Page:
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"Every generation has its quasi-religious orthodoxies ... " open letter to Guardian

sarah darwins

Senior Member
Messages
2,508
Location
Cornwall, UK
Not on ME/CFS, but an interesting case that is provoking some familiar argument.

The case is that of a British neuropathologist, Dr. Waney Squier, who has been struck off by the GMC for allegedly lying and giving misleading evidence in court cases involving shaken baby syndrome (SBS). Dr.Squier is skeptical about the syndrome and in particular about the triad of symptoms frequently used to 'diagnose' it.

It's obviously very controversial stuff. The GMC's contention is that her case was not about the science but about her conduct. Others disagree.

A number of people, including some American doctors in the field, have written an open letter in support of Dr. Squier which may interest people here. I have no idea how justified their criticisms are in this case but the language strikes some chords:

Every generation has its quasi-religious orthodoxies, and if there is one certainty in history it is that many beliefs that were firmly held yesterday will become the object of knowing ridicule tomorrow. Whether this will be the fate of SBS, time will tell. However, the case of Dr Squier follows another troubling pattern where the authorities inflict harsh punishment on those who fail to toe the establishment line.

It is a sad day for science when a 21st-century inquisition denies one doctor the freedom to question “mainstream” beliefs.

Letter: http://www.theguardian.com/society/...n-inquisition-by-striking-off-dr-waney-squier

News article: http://www.theguardian.com/uk-news/...en-baby-syndrome-struck-off-misleading-courts
 

Hip

Senior Member
Messages
17,785
I was watching a BBC News documentary about the Dr Waney Squier case. At one stage she used to act as an expert witness for the prosecution in shaken baby syndrome cases; then she changed here views, and became an expert witness for the defense.

I think this is one of those stories where you would have do an enormous amount of background research before you could come to any conclusion about the rights and wrongs of this situation.
 

sarah darwins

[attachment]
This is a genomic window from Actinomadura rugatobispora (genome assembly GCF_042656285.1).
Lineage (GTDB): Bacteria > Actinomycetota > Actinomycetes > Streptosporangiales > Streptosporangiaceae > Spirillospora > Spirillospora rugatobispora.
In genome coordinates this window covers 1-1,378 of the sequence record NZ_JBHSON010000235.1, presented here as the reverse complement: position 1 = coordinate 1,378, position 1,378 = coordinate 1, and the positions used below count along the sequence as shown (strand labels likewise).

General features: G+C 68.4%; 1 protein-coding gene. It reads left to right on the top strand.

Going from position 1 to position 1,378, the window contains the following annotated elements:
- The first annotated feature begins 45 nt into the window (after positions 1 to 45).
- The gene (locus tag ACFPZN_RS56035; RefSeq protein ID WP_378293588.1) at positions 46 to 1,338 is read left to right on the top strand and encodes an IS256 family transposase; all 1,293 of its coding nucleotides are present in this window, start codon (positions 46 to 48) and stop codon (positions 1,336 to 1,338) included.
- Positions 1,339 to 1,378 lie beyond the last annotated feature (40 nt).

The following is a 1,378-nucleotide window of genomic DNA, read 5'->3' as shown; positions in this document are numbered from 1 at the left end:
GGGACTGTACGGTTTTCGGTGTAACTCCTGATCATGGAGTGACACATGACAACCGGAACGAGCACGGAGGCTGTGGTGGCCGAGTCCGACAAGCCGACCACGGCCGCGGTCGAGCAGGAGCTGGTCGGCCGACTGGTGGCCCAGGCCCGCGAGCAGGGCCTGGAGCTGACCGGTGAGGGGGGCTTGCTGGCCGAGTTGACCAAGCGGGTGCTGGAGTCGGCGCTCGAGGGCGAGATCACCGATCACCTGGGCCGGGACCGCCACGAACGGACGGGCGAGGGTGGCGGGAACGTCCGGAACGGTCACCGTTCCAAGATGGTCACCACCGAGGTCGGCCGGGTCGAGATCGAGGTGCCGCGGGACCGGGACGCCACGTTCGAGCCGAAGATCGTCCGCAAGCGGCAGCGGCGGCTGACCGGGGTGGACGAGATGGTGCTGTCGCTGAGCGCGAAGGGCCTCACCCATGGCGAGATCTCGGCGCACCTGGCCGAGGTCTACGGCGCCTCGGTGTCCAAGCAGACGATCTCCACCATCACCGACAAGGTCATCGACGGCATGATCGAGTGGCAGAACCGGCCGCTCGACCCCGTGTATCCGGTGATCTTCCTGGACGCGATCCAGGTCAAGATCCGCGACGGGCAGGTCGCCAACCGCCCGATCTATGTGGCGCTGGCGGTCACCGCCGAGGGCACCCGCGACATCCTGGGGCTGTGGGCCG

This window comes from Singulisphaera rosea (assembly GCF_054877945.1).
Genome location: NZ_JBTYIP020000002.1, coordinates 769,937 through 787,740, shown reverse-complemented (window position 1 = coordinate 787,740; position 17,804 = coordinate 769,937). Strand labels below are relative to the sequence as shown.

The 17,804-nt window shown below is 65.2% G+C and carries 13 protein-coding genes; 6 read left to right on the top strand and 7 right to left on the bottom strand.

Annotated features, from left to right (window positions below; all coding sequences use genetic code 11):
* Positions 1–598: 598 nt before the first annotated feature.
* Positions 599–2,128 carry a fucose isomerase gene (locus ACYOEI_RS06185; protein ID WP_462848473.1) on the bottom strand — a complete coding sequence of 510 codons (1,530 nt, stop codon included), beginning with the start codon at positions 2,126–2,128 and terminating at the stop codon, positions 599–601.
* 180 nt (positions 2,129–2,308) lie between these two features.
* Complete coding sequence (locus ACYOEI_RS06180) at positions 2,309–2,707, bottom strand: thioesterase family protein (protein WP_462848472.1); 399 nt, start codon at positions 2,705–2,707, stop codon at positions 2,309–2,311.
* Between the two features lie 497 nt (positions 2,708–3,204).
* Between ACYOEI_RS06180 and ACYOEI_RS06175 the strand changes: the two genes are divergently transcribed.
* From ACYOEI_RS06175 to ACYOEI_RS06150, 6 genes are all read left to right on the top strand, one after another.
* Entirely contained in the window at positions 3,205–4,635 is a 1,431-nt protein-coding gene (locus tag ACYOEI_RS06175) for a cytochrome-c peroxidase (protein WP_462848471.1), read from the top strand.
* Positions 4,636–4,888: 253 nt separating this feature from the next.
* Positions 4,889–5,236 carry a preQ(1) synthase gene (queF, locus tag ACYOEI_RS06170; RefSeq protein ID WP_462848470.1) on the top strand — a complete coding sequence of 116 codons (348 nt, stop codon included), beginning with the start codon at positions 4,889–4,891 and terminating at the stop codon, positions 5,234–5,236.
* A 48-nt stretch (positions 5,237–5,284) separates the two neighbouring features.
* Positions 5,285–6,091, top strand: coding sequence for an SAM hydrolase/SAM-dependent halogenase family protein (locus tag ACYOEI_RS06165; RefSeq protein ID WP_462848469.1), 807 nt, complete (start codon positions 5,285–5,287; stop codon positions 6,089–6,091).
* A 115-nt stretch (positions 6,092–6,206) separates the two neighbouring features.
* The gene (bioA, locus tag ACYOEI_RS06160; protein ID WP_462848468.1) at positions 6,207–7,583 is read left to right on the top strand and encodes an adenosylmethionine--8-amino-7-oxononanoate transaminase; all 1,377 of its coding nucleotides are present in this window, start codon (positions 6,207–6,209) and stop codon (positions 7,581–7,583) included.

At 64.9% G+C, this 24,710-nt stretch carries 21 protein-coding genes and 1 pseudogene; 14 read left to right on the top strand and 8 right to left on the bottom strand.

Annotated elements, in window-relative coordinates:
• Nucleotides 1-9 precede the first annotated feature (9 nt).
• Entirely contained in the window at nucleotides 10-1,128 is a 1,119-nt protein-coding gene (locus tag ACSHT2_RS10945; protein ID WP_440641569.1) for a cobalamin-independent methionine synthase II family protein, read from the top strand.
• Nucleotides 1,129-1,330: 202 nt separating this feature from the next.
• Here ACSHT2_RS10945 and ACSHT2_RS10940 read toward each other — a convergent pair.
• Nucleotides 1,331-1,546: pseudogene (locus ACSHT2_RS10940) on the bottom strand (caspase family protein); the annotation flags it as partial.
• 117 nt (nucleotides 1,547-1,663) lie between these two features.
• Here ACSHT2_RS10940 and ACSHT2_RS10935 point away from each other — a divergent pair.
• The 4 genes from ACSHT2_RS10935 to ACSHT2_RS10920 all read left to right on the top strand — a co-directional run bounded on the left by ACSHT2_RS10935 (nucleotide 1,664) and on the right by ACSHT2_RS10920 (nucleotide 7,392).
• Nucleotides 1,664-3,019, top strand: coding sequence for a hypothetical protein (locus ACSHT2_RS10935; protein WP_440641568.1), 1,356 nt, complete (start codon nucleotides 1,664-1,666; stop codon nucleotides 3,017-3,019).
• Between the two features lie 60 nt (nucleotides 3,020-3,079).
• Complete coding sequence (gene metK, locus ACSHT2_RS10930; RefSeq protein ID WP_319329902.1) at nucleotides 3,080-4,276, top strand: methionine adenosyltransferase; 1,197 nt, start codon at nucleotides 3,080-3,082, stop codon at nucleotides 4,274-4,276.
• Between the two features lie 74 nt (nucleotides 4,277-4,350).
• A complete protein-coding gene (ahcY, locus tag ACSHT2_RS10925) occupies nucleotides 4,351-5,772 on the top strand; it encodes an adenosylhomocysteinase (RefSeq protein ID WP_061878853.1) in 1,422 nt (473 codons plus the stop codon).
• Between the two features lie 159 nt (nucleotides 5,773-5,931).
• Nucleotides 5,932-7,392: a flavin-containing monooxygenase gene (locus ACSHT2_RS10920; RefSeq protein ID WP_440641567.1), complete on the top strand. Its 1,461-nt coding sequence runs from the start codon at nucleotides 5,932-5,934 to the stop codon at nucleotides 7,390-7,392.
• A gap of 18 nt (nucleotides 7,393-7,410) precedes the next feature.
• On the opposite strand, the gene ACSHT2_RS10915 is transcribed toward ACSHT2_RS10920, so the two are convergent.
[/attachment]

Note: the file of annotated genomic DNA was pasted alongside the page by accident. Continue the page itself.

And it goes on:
Senior Member
Messages
2,508
Location
Cornwall, UK
I think this is one of those stories where you would have do an enormous amount of background research before you could come to any conclusion about the rights and wrongs of this situation.

You're absolutely right. I wouldn't dare voice an opinion on the case itself. It just struck me as raising some very interesting questions.
 

Hip

Senior Member
Messages
17,785
When I was watching the BBC documentary, the whole thing struck me as being between the devil and the deep blue sea. On the one hand, shaken baby can cause terrible life long damage and disability to the infant. On the other hand, with medical diagnosis of shaken baby being far less than certain, you are bound to get some miscarriages of justice.

In the US there are around 1000 cases per year, but the figures are not precise.
 

sarah darwins

Senior Member
Messages
2,508
Location
Cornwall, UK
http://www.theguardian.com/society/2016/mar/25/science-shaken-baby-syndrome

Here is a further letter from Clive Stafford Smith. "Science" just isn't working.

At the hearing, Dr Squier was specifically forbidden from contesting the central issue at stake – whether SBS is a legitimate diagnosis. Along with an increasing number of others close to the subject, I believe it to be an unproven hypothesis, not science. So does one of the people who came up with the theory 50 years ago, a doctor now horrified at how it is being abused. If we are right, then the people who mislead the court (albeit perhaps unintentionally) are those who purvey an unproven theory as fact.

This is why I created this thread in the first place. I feel there's a strong parallel with the somatoform illness hypothesis that plagues our lives. Doctors who go against the grain are treated as heretics (ask Sarah Myhill).
 

Chrisb

Senior Member
Messages
1,051
As this decision should be reversed on appeal perhaps some attention should be paid to an issue with more wide ranging implications. It is said that these proceedings were initiated because of the concerns of a number of anonymous judges.

It would appear that this means that judges disagreed with the verdicts of juries that the prosecution case had not been proved beyond a reasonable doubt. Who knows? Perhaps the juries even ignored a strong steer from the judges in their directions. It is likely that the juries must have had a more instinctive grasp of their duties than the judges. It is doubtful if any case reliant solely upon such evidence could ever be said to be proved beyond reasonable doubt.

Those with long memories will remember the "reflex anal dilation" test of the Cleveland child abuse cases. As Hegel said, the only thing we learn from history is that we learn nothing from history.

One can only surmise that there are judges who think it better that one innocent person should be found guilty than that nine guilty ones be freed. But as many spent their early careers as prosecuting barristers perhaps we should not be surprised.